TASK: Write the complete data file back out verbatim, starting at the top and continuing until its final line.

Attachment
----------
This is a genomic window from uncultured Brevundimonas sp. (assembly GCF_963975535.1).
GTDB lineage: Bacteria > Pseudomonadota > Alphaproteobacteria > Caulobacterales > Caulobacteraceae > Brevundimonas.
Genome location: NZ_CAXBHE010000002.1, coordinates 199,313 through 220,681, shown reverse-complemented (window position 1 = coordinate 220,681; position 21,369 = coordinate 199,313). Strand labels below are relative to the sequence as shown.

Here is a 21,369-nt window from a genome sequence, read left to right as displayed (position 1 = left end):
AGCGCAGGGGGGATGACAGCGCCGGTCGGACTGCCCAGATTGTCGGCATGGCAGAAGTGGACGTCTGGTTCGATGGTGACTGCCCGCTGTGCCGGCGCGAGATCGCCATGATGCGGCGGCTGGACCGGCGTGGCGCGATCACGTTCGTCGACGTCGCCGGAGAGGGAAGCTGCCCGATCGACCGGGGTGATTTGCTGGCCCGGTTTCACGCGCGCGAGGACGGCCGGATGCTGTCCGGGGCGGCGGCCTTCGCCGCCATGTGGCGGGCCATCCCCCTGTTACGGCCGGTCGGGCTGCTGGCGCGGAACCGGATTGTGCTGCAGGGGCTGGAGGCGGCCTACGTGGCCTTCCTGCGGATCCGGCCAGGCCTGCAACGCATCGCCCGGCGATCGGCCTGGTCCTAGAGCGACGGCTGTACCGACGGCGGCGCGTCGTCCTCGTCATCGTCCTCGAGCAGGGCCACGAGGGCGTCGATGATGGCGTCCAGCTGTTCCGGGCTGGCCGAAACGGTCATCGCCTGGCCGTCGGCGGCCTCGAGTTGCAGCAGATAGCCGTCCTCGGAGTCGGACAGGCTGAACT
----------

This is a genomic window from uncultured Brevundimonas sp. (assembly GCF_963975535.1).
GTDB lineage: Bacteria > Pseudomonadota > Alphaproteobacteria > Caulobacterales > Caulobacteraceae > Brevundimonas.
Genome location: NZ_CAXBHE010000002.1, coordinates 199,313 through 220,681, shown reverse-complemented (window position 1 = coordinate 220,681; position 21,369 = coordinate 199,313). Strand labels below are relative to the sequence as shown.

Here is a 21,369-nt window from a genome sequence, read left to right as displayed (position 1 = left end):
AGCGCAGGGGGGATGACAGCGCCGGTCGGACTGCCCAGATTGTCGGCATGGCAGAAGTGGACGTCTGGTTCGATGGTGACTGCCCGCTGTGCCGGCGCGAGATCGCCATGATGCGGCGGCTGGACCGGCGTGGCGCGATCACGTTCGTCGACGTCGCCGGAGAGGGAAGCTGCCCGATCGACCGGGGTGATTTGCTGGCCCGGTTTCACGCGCGCGAGGACGGCCGGATGCTGTCCGGGGCGGCGGCCTTCGCCGCCATGTGGCGGGCCATCCCCCTGTTACGGCCGGTCGGGCTGCTGGCGCGGAACCGGATTGTGCTGCAGGGGCTGGAGGCGGCCTACGTGGCCTTCCTGCGGATCCGGCCAGGCCTGCAACGCATCGCCCGGCGATCGGCCTGGTCCTAGAGCGACGGCTGTACCGACGGCGGCGCGTCGTCCTCGTCATCGTCCTCGAGCAGGGCCACGAGGGCGTCGATGATGGCGTCCAGCTGTTCCGGGCTGGCCGAAACGGTCATCGCCTGGCCGTCGGCGGCCTCGAGTTGCAGCAGATAGCCGTCCTCGGAGTCGGACAGGCTGAACT